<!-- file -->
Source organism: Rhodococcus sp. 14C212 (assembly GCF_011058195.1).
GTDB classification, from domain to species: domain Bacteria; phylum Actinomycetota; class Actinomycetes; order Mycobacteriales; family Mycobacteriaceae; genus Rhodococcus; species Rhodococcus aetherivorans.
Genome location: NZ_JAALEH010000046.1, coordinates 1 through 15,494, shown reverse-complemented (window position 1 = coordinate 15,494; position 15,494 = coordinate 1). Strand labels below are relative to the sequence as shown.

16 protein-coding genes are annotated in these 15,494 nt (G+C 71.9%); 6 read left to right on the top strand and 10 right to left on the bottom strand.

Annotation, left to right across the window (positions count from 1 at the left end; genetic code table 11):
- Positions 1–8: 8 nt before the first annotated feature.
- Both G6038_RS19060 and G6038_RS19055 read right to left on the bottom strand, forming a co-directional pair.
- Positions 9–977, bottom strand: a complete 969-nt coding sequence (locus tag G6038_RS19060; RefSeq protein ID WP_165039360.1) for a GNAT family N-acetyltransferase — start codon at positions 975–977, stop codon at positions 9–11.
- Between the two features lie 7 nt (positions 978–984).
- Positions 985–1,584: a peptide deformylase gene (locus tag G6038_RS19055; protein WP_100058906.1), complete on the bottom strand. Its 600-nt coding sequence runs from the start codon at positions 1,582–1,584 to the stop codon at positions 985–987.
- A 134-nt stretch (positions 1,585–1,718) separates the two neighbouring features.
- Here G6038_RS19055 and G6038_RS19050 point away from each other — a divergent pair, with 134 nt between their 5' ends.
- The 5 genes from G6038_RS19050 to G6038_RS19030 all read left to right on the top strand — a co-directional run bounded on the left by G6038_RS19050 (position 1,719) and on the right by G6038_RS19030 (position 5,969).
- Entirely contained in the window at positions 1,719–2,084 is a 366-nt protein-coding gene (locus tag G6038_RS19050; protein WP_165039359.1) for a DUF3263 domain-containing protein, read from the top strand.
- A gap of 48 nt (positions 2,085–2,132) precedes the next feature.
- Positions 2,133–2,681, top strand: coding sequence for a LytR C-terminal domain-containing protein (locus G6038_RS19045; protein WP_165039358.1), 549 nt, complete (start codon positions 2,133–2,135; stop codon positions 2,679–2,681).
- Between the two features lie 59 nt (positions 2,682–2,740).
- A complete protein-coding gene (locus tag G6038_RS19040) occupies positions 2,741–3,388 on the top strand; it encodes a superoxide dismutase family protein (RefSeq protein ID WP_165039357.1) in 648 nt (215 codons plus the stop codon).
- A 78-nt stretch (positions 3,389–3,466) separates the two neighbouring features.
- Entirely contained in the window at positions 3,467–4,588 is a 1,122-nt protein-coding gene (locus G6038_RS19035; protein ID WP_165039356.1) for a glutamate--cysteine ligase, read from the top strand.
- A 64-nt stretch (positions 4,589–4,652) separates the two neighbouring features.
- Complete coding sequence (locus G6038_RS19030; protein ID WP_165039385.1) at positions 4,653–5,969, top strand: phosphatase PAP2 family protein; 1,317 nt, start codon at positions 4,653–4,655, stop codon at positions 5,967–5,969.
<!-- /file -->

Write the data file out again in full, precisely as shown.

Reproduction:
Source organism: Rhodococcus sp. 14C212 (assembly GCF_011058195.1).
GTDB classification, from domain to species: domain Bacteria; phylum Actinomycetota; class Actinomycetes; order Mycobacteriales; family Mycobacteriaceae; genus Rhodococcus; species Rhodococcus aetherivorans.
Genome location: NZ_JAALEH010000046.1, coordinates 1 through 15,494, shown reverse-complemented (window position 1 = coordinate 15,494; position 15,494 = coordinate 1). Strand labels below are relative to the sequence as shown.

16 protein-coding genes are annotated in these 15,494 nt (G+C 71.9%); 6 read left to right on the top strand and 10 right to left on the bottom strand.

Annotation, left to right across the window (positions count from 1 at the left end; genetic code table 11):
- Positions 1–8: 8 nt before the first annotated feature.
- Both G6038_RS19060 and G6038_RS19055 read right to left on the bottom strand, forming a co-directional pair.
- Positions 9–977, bottom strand: a complete 969-nt coding sequence (locus tag G6038_RS19060; RefSeq protein ID WP_165039360.1) for a GNAT family N-acetyltransferase — start codon at positions 975–977, stop codon at positions 9–11.
- Between the two features lie 7 nt (positions 978–984).
- Positions 985–1,584: a peptide deformylase gene (locus tag G6038_RS19055; protein WP_100058906.1), complete on the bottom strand. Its 600-nt coding sequence runs from the start codon at positions 1,582–1,584 to the stop codon at positions 985–987.
- A 134-nt stretch (positions 1,585–1,718) separates the two neighbouring features.
- Here G6038_RS19055 and G6038_RS19050 point away from each other — a divergent pair, with 134 nt between their 5' ends.
- The 5 genes from G6038_RS19050 to G6038_RS19030 all read left to right on the top strand — a co-directional run bounded on the left by G6038_RS19050 (position 1,719) and on the right by G6038_RS19030 (position 5,969).
- Entirely contained in the window at positions 1,719–2,084 is a 366-nt protein-coding gene (locus tag G6038_RS19050; protein WP_165039359.1) for a DUF3263 domain-containing protein, read from the top strand.
- A gap of 48 nt (positions 2,085–2,132) precedes the next feature.
- Positions 2,133–2,681, top strand: coding sequence for a LytR C-terminal domain-containing protein (locus G6038_RS19045; protein WP_165039358.1), 549 nt, complete (start codon positions 2,133–2,135; stop codon positions 2,679–2,681).
- Between the two features lie 59 nt (positions 2,682–2,740).
- A complete protein-coding gene (locus tag G6038_RS19040) occupies positions 2,741–3,388 on the top strand; it encodes a superoxide dismutase family protein (RefSeq protein ID WP_165039357.1) in 648 nt (215 codons plus the stop codon).
- A 78-nt stretch (positions 3,389–3,466) separates the two neighbouring features.
- Entirely contained in the window at positions 3,467–4,588 is a 1,122-nt protein-coding gene (locus G6038_RS19035; protein ID WP_165039356.1) for a glutamate--cysteine ligase, read from the top strand.
- A 64-nt stretch (positions 4,589–4,652) separates the two neighbouring features.
- Complete coding sequence (locus G6038_RS19030; protein ID WP_165039385.1) at positions 4,653–5,969, top strand: phosphatase PAP2 family protein; 1,317 nt, start codon at positions 4,653–4,655, stop codon at positions 5,967–5,969.